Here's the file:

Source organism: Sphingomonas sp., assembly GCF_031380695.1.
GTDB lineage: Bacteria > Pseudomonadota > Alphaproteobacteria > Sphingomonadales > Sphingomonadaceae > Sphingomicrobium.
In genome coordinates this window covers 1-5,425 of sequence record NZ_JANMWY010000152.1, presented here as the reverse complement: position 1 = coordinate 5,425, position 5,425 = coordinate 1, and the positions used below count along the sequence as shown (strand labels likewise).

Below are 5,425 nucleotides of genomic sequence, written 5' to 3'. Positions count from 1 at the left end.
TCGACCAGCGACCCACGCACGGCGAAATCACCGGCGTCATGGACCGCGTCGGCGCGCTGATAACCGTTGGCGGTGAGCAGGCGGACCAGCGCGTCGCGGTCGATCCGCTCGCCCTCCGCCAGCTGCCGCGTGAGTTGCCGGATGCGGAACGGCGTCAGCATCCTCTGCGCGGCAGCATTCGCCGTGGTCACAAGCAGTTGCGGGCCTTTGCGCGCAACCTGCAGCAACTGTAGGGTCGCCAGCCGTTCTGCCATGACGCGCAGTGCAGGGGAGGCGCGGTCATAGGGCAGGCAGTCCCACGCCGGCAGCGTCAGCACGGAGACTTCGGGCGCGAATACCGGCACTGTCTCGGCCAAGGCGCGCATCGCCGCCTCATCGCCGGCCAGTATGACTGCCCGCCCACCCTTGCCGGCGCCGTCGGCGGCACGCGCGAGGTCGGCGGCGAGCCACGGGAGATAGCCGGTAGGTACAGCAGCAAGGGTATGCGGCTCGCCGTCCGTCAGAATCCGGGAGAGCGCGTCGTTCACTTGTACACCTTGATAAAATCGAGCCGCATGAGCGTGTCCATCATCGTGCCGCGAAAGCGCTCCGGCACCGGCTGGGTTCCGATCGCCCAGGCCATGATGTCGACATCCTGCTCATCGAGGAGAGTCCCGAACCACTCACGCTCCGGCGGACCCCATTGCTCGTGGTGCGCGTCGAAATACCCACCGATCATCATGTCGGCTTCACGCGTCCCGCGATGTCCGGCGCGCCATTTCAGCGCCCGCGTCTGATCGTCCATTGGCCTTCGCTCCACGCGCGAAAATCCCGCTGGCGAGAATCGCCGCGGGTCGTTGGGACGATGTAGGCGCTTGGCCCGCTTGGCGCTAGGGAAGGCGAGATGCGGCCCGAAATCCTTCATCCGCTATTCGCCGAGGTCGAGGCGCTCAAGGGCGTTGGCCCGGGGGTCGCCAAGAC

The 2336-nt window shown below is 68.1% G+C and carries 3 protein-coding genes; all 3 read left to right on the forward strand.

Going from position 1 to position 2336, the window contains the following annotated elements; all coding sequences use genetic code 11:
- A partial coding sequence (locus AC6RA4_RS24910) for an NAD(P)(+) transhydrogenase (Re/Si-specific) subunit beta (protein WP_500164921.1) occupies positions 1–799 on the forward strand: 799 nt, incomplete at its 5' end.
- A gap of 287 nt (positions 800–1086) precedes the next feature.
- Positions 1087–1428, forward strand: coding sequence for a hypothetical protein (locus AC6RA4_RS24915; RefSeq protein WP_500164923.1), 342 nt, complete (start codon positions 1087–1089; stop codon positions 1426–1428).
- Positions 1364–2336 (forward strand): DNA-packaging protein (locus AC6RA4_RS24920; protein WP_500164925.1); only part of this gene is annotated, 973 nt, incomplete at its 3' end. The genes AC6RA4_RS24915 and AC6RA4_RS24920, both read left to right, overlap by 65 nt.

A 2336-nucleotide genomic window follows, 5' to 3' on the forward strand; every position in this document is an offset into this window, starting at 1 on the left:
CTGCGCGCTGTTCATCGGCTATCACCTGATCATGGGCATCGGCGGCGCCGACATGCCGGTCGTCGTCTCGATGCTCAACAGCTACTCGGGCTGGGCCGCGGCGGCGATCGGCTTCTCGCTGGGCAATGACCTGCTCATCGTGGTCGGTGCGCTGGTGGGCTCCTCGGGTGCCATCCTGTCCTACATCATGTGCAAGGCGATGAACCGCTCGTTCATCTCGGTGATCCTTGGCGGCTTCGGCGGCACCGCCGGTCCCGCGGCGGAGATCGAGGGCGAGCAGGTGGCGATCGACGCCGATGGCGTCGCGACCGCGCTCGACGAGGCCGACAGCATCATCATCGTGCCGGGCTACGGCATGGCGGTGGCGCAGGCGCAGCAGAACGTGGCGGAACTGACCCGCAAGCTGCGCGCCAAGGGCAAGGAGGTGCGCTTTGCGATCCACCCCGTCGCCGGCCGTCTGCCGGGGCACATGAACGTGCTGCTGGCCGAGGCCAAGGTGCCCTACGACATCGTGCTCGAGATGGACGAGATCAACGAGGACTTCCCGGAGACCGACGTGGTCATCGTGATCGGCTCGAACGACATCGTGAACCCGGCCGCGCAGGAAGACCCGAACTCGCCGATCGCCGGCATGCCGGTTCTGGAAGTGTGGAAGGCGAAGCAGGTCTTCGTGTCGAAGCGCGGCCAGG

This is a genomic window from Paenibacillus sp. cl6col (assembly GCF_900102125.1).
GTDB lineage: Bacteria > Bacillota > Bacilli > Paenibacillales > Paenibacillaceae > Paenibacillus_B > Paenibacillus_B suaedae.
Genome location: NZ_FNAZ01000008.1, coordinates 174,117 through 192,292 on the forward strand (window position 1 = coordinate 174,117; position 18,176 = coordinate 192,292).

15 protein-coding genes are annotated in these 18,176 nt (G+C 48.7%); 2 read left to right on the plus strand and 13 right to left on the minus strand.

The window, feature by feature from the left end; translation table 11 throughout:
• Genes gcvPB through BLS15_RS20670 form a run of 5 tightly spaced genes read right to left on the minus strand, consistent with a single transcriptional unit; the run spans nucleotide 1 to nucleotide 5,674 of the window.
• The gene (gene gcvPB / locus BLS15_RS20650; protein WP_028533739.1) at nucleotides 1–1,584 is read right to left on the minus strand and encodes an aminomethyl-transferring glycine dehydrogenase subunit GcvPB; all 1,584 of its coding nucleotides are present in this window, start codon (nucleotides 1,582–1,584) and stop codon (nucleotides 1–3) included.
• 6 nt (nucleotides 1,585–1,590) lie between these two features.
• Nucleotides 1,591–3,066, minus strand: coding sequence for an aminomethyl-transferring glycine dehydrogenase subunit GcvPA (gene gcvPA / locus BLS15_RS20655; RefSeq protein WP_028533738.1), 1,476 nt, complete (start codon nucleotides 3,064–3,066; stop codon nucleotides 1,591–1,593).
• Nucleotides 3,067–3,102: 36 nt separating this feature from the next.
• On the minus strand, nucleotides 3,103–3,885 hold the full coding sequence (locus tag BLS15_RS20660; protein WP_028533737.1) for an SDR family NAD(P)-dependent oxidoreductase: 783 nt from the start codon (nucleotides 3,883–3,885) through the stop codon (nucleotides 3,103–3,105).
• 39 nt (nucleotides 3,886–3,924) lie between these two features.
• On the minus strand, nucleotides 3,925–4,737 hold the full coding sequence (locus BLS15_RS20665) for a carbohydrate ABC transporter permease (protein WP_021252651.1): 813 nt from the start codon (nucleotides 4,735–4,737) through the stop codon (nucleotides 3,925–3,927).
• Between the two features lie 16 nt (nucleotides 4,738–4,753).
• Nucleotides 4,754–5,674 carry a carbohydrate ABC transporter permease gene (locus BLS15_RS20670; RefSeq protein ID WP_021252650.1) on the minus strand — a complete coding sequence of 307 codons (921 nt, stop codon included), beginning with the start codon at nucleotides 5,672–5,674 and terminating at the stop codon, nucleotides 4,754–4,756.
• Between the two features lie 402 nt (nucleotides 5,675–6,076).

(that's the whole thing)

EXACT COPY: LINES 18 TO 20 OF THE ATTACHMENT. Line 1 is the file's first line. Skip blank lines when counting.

The window, feature by feature from the left end; translation table 11 throughout:
• Genes gcvPB through BLS15_RS20670 form a run of 5 tightly spaced genes read right to left on the minus strand, consistent with a single transcriptional unit; the run spans nucleotide 1 to nucleotide 5,674 of the window.
• The gene (gene gcvPB / locus BLS15_RS20650; protein WP_028533739.1) at nucleotides 1–1,584 is read right to left on the minus strand and encodes an aminomethyl-transferring glycine dehydrogenase subunit GcvPB; all 1,584 of its coding nucleotides are present in this window, start codon (nucleotides 1,582–1,584) and stop codon (nucleotides 1–3) included.